For most of my face-to-face classes, I found that a group of 3-4 students was the ideal size for most tasks. A group that size promotes interaction and diverse thought while also diminishing the chances for students who are unwilling (or unprepared) to contribute. In my synchronous classes, I’m finding that five students is more optimal. With the technical challenges that some of my students are facing, smaller groups increase the likelihood that a student will be partnered with one or two students who can’t (or won’t) contribute. Which would really defeat the purpose of active learning if the student is in a three-person group.

Some active learning strategies don’t translate well to synchronous spaces.
I’ve given up using think-pair-shares in my synchronous classes this semester. While this was one of mt favorite ways to promote discussion in my face-to-face classes, it is cumbersome and ineffective in Zoom. The group size is too small (see above) and it takes too much time to orchestrate. But I’ve found other strategies work really well. For example, I’ve had a lot of success with jigsaw activities where different groups of students are assigned different readings before class. During class, I place students in breakout rooms where they first discuss the reading with other students who were assigned the same material. After a few minutes of discussion, I rearrange the breakout groups to partner students with peers who were assigned other readings. By design, jigsaws promote more interdependence which can help motivate students to prepare and be more engaged participants in class.

I’ve also found “popcorn” style discussions are pretty effective. In a popcorn activity, I call on a student to respond to a prompt.  After responding, that student calls on another who responds before calling on another student. And so on.  Since students are calling on their peers by name, it’s a great way to get more people involved and helps to foster community in class. Beyond active learning activities, “popcorns” are great ways to engage students in ice breaker discussions at the start of class.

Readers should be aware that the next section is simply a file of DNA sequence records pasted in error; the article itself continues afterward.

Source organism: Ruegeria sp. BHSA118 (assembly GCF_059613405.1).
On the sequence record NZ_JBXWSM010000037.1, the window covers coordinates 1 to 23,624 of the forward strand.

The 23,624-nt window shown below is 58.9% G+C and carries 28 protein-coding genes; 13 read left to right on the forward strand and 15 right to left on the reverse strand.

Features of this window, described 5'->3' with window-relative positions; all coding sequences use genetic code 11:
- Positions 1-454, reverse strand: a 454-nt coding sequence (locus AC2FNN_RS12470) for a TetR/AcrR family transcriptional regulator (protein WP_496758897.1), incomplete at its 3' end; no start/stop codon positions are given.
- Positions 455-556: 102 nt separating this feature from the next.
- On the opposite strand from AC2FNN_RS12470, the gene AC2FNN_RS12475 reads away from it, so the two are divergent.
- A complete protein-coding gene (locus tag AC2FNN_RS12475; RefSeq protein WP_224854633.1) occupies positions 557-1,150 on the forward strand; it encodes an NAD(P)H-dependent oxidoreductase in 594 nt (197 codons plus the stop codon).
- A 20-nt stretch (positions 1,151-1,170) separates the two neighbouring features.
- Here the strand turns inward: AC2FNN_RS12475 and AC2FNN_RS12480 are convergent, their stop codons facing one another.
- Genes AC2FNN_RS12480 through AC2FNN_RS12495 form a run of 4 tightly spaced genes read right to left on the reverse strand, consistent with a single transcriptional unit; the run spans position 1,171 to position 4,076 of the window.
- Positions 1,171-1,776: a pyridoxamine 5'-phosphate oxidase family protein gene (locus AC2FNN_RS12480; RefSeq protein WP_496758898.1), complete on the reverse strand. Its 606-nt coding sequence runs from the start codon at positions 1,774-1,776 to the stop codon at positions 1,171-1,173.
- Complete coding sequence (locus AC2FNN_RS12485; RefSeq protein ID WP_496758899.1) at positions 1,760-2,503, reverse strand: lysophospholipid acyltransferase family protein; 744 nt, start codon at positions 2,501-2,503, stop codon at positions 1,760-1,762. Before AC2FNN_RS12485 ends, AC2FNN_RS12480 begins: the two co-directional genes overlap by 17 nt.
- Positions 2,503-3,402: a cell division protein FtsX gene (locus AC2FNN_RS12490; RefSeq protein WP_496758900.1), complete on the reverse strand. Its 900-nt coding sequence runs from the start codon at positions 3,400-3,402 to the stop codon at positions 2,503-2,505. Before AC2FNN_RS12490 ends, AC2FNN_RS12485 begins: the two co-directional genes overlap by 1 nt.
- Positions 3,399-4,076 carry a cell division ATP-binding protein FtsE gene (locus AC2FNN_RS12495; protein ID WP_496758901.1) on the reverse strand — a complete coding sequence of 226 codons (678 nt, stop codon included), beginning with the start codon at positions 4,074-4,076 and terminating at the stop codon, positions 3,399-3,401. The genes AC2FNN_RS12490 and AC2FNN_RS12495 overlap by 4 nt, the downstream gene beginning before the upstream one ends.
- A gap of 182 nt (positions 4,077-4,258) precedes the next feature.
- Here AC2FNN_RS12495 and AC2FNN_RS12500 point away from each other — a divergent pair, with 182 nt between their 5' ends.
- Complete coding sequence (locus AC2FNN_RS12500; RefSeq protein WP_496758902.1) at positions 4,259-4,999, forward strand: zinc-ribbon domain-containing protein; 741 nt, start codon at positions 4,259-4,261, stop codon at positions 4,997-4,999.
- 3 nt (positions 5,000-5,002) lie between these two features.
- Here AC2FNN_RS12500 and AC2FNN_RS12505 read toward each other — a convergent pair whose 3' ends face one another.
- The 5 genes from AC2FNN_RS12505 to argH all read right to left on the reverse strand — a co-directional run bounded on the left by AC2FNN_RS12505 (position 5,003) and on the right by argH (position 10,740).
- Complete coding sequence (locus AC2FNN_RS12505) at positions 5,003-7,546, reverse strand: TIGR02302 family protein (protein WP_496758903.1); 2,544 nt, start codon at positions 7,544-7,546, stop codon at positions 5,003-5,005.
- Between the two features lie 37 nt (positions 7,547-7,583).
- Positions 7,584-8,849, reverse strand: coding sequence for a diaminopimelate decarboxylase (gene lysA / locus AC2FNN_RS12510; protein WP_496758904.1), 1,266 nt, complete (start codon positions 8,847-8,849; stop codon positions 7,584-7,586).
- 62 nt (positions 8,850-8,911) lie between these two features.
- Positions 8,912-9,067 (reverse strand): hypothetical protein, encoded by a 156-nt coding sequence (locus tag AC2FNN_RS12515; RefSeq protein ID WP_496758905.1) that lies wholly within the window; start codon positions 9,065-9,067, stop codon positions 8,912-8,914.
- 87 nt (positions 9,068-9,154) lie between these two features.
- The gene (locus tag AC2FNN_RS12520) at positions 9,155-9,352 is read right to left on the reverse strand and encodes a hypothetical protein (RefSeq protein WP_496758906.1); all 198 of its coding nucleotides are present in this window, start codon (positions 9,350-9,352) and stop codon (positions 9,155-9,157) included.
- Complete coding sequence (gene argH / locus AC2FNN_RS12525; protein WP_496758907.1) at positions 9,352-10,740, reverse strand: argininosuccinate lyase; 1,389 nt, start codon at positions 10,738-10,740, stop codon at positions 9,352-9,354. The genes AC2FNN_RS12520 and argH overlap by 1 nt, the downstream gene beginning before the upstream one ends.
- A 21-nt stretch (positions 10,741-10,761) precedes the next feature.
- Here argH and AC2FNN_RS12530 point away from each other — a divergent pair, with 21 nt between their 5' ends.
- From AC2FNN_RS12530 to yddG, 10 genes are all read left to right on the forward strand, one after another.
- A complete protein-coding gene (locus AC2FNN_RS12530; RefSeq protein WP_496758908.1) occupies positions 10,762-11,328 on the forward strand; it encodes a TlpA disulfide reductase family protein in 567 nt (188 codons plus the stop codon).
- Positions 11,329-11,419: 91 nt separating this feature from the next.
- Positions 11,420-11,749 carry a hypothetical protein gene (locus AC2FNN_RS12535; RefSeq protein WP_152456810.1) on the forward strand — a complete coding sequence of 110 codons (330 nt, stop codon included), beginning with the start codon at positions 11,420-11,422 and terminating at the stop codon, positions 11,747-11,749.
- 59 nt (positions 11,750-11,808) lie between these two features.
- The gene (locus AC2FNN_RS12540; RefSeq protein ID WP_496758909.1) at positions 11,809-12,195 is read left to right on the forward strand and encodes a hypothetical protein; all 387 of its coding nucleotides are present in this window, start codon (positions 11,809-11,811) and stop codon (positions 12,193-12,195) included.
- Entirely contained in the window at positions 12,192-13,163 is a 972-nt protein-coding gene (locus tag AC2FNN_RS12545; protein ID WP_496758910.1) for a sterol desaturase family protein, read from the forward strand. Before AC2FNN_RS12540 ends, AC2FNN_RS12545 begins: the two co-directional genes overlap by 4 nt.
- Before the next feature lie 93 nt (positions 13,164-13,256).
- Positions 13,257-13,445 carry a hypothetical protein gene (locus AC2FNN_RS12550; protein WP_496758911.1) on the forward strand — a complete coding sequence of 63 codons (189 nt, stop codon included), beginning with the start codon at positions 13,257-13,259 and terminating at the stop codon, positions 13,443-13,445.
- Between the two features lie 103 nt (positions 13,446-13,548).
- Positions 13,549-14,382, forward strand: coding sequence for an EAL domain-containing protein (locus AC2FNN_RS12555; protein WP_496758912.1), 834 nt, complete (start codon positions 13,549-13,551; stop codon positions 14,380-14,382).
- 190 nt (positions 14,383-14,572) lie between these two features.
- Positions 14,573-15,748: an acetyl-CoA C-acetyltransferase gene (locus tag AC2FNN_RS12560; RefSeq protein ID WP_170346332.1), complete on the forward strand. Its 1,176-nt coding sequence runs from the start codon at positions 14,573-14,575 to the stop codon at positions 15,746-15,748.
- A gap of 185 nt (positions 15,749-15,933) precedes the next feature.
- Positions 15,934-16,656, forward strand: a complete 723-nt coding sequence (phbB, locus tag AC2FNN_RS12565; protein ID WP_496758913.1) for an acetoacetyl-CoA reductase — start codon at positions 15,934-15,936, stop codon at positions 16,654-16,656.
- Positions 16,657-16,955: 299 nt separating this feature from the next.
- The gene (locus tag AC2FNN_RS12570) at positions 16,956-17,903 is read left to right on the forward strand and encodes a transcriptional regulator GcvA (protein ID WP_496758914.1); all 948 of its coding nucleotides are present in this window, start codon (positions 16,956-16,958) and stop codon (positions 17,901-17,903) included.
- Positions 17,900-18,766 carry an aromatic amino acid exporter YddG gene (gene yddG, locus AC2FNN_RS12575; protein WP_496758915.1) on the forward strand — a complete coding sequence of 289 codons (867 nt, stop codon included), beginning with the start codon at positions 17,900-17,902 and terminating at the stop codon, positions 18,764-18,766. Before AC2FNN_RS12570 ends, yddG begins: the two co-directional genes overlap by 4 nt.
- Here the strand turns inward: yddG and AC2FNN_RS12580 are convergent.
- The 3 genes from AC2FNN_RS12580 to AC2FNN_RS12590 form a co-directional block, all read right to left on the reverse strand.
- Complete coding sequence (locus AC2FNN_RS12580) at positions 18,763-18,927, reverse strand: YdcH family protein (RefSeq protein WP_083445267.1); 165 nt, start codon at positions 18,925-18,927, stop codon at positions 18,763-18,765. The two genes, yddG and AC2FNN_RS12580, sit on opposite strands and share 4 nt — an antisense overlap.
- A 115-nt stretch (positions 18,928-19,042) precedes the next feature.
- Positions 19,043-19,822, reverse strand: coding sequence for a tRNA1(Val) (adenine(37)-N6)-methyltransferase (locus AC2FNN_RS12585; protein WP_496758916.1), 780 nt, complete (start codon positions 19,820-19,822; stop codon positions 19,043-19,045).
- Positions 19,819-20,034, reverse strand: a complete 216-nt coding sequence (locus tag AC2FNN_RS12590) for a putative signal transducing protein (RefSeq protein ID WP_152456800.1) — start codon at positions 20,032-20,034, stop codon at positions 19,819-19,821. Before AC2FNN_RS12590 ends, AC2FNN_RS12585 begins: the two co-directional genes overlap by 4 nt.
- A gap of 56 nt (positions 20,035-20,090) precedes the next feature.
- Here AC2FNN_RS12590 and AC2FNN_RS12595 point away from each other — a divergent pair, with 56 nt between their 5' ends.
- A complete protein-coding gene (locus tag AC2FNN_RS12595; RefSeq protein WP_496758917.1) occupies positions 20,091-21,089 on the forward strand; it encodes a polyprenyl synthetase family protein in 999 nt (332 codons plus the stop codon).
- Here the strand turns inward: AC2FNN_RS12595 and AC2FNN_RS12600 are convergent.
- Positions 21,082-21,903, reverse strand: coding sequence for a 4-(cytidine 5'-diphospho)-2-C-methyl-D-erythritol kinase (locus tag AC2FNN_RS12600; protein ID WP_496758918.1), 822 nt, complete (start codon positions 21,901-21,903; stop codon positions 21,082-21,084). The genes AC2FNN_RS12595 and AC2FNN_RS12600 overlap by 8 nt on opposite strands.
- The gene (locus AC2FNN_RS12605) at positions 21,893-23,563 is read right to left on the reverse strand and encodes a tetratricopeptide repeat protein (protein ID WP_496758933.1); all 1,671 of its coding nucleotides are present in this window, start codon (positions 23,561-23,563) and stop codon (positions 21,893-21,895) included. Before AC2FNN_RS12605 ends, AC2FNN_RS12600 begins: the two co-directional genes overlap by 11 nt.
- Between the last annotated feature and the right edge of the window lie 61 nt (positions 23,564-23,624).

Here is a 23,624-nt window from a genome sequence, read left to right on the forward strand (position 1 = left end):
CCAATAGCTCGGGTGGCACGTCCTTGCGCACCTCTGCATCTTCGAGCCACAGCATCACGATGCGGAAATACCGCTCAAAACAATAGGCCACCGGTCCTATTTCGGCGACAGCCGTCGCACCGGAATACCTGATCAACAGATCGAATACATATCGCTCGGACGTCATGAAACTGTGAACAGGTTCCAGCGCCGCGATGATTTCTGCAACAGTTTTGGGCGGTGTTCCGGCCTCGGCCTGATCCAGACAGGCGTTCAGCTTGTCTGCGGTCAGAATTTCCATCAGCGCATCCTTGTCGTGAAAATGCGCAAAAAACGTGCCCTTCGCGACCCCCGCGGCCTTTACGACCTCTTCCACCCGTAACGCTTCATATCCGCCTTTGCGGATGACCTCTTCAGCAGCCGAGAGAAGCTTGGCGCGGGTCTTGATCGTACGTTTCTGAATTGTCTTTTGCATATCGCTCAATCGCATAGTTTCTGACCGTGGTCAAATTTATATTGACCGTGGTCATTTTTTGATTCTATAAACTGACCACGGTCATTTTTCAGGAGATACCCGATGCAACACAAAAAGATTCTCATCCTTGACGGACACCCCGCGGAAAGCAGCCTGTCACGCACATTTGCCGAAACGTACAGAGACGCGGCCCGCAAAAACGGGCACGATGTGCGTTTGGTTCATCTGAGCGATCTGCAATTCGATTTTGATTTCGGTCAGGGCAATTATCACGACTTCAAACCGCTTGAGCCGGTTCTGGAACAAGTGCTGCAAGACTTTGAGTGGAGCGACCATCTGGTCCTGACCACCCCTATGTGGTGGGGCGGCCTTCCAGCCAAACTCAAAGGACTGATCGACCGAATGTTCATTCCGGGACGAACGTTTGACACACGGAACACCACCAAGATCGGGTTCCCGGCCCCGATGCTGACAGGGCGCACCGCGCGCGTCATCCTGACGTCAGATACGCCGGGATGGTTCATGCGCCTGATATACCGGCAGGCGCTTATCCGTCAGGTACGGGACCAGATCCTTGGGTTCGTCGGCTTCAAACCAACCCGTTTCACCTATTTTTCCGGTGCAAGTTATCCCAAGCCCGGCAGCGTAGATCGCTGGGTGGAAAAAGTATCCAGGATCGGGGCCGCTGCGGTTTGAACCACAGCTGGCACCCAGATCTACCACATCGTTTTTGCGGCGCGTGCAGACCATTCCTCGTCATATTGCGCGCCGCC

In a synchronous space, students need to create artifacts collaboratively.
In a typical face-to-face class, I’d break the class into different student groups, give them a cognitive task to complete and tell them to be ready to respond when the return. Sometimes, I’d give the student groups markers and a poster board to create an artifact to share with the rest of the class. But in my synchronous classes, I’m finding I need to have them collaborate on a digital artifact with almost every group discussion. Most times, I create a Google Slide deck and assign each breakout group to a different slide to gather their ideas. Besides giving the students a space to gather their ideas, it also allows me to monitor each group’s progress. I can view the slides in “grid view” and see the work that each group is doing. I can then jump into breakout rooms that seem to be struggling with the task.